Eleven Welsh arts projects took Welsh culture to India and India to Wales in 2017 and the projects continued into 2018.
Welsh and Indian creative professionals travelled to each other’s countries to work together to and develop, produce and perform new work.
The diverse portfolio of projects saw Indian and Welsh partners working together across a range of art forms, including theatre, dance, visual arts, literature and music, and some of the work will be available online.
Artists and audiences in both countries are set to benefit from opportunities including workshops, tours and talks. The projects, funded by Wales Arts International and British Council, have been designed by arts organisations and creative professionals from across Wales in partnership with Indian organisations.
Some of the project highlights were:
- Theatr Iolo work with ThinkArts, an Indian company that produces arts events for children, to develop new theatre for babies and young children.
- Parthian Books will work with India’s Bee Books on their project Through the Valley, City, Village, which sawl Indian and Welsh writers working together in Bengal and Wales to produce a new book.
- Welsh theatre company Living Pictures toured India with its production Diary of a Madman, working with Indian company QTP Entertainment the theatre provided technical skills workshops. A performance took place at the Tata Steel sponsored Literature Live event in Mumbai.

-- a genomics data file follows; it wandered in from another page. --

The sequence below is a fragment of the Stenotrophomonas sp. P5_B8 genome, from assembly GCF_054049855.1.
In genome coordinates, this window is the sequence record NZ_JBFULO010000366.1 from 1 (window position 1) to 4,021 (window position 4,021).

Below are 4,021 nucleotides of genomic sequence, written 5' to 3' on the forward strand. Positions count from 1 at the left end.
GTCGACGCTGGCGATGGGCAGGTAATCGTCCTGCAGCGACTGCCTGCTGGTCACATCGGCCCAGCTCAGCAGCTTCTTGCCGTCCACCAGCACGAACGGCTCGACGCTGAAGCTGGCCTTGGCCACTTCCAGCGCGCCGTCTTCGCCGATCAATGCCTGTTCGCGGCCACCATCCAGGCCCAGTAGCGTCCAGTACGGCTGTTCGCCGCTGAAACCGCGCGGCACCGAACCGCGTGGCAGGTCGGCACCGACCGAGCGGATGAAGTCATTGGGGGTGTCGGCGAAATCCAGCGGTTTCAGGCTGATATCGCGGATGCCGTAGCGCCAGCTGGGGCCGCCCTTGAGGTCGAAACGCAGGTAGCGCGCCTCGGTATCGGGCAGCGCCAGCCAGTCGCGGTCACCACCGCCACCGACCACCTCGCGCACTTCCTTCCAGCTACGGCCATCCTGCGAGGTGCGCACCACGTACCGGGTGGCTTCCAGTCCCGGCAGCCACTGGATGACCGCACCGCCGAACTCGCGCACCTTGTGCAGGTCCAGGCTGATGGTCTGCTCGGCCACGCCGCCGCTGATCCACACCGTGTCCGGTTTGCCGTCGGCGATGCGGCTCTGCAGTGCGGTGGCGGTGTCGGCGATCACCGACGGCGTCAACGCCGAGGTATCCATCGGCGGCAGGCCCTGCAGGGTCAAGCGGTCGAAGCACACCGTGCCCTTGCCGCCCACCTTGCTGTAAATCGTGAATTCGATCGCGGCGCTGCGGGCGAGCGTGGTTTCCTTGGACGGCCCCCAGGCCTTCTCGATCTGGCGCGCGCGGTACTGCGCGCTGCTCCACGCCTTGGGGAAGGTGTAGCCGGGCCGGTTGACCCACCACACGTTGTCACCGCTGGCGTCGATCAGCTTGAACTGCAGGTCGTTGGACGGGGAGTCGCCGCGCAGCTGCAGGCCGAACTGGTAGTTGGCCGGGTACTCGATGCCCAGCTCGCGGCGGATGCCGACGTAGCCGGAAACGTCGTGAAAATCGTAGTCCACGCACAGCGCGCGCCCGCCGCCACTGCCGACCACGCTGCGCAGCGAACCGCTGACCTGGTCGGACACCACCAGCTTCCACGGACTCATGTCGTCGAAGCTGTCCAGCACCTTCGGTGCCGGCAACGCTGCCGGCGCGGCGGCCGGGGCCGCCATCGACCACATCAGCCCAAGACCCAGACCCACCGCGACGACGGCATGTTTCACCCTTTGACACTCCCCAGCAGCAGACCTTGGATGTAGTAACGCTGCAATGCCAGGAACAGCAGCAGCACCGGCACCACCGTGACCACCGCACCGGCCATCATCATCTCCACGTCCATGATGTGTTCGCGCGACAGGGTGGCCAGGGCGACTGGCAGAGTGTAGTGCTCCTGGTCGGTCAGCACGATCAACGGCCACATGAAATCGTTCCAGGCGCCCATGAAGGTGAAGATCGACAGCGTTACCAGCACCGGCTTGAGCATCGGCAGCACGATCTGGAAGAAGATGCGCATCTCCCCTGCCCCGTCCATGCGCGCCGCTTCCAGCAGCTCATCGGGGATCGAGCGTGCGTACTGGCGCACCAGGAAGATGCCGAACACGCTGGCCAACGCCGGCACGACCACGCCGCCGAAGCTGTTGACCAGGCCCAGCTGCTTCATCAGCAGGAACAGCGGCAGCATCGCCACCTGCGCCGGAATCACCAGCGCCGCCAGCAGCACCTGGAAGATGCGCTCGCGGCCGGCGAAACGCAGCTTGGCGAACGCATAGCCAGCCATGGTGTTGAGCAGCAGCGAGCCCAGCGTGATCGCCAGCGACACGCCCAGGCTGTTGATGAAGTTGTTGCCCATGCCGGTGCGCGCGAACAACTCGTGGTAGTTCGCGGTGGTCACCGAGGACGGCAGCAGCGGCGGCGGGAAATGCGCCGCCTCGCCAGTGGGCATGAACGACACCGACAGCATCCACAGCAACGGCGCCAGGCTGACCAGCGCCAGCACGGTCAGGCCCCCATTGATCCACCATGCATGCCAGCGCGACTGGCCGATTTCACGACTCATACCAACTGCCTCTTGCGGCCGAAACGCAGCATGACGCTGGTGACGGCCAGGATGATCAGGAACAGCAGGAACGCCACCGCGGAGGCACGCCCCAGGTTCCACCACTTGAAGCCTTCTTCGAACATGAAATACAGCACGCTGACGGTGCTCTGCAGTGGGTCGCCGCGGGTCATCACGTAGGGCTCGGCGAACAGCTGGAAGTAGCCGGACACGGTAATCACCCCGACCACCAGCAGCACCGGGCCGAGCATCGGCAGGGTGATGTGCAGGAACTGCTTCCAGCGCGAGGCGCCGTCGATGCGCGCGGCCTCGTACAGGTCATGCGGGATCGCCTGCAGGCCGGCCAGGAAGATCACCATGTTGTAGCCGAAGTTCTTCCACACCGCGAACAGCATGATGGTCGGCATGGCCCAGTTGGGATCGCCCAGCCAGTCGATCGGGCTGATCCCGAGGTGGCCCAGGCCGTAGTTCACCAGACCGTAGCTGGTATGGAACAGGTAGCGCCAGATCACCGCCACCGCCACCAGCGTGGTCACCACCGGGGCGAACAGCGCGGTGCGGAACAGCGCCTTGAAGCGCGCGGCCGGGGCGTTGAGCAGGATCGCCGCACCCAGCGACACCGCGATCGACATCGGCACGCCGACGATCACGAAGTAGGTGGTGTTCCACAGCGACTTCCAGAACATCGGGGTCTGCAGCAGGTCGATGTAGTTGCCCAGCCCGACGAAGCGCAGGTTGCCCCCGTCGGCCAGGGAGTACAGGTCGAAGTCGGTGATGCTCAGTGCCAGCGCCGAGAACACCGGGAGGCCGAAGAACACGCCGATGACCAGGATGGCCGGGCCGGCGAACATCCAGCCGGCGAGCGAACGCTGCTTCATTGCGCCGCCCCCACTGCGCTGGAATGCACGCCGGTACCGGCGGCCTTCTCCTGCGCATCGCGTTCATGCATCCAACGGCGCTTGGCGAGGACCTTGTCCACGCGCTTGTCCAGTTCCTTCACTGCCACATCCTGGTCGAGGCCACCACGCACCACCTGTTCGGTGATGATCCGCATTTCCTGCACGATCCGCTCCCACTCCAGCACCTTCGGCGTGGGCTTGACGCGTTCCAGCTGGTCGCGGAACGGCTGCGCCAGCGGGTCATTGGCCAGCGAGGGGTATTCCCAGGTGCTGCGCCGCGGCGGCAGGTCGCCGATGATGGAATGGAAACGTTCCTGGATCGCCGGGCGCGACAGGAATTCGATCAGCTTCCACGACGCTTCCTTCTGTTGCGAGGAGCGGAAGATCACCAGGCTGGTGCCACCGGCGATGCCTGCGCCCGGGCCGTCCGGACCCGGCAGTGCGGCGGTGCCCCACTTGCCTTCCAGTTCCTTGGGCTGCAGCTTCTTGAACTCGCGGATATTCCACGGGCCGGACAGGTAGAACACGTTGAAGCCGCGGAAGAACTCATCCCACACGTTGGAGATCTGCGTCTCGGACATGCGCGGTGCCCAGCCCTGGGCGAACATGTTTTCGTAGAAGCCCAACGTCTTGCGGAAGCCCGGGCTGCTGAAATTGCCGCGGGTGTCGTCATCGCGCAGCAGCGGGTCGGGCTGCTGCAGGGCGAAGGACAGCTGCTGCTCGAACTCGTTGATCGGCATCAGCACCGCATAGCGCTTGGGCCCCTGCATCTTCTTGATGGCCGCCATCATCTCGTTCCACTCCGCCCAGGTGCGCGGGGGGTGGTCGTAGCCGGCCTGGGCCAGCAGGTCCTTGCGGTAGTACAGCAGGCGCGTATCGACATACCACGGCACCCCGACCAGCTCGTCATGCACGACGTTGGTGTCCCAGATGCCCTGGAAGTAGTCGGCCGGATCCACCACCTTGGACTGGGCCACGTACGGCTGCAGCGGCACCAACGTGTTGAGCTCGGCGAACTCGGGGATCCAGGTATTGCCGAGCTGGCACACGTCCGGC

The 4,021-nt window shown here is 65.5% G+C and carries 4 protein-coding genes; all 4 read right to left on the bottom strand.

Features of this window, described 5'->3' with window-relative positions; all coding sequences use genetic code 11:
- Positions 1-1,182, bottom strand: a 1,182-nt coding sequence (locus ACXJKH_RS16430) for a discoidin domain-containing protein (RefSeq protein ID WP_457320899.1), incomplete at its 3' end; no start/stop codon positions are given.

- National Theatre Wales, Chapter Arts, Literature Wales and Ffotogallery are just some of Wales’ big cultural names that featured.
- Diffusion: Cardiff International Festival of Photography 2017 included an exhibition created by Ffotogallery Wales as part of their Dreamtigers, where artists and cultural professionals from India and Wales collaborate. A Million Mutinies Later showcased the lives of future generations, India at 70.
- The Hay Festival featured poetry that celebrates the vibrant cultural exchange between Wales and India
- Cardiff Dance Festival 2017 benefitted from dance artists from across India and Wales joining to perform.
- The India Centre Cardiff is the oldest and largest Indian community association in Wales. They celebrated the year of culture by organising a performance of Kathak, a classical Indian dance form at the Reardon Smith Theatre
- Wales’ Coreo Cymru and 4pi Productions and Danceworx India created a new 360° Fulldome dance film named Liminality. It involved a cast of over 40 dancers from India and Wales and was shot in coastal and urban locations in both countries.
- Winding Snake’s Jenny Allan created blogs from the arts collective’s tour of India;
- And a statue of Gandhi was unveiled to the Welsh Community (below image)
At the launch, Welsh Economy Secretary Ken Skates said:
“Wales has strong and long-standing relations with India. The UK-India Year of Culture 2017 offers an important opportunity for Wales and India to refresh and strengthen these links, and also to create new dynamic connections and creative collaborations.
In 2018, their new collaborations included ten poets from India and Wales, who took part in an exchange organised by Literature Across Frontiers (LAF) and partners in India. The project brought them together to explore each other’s home location and create new work in six languages during a series of residencies in both countries. Alternating between the hustle and bustle of Indian metropolises and the peace and quiet of Welsh towns and rural locations.
Khamira, an ongoing collaboration between Welsh band Burum and three leading Indian musicians, toured India in 2018 and featured in the 30th Anniversary Hay Festival.
The Winding Snake team, run Rangoli workshops (a decorative colourful art form) with participants at the Edinburgh Fringe Festival. the team are made up of Indian women in Wales and who travelled to India to learn about Rangoli, and they made cross-cultural connections that will last a lifetime.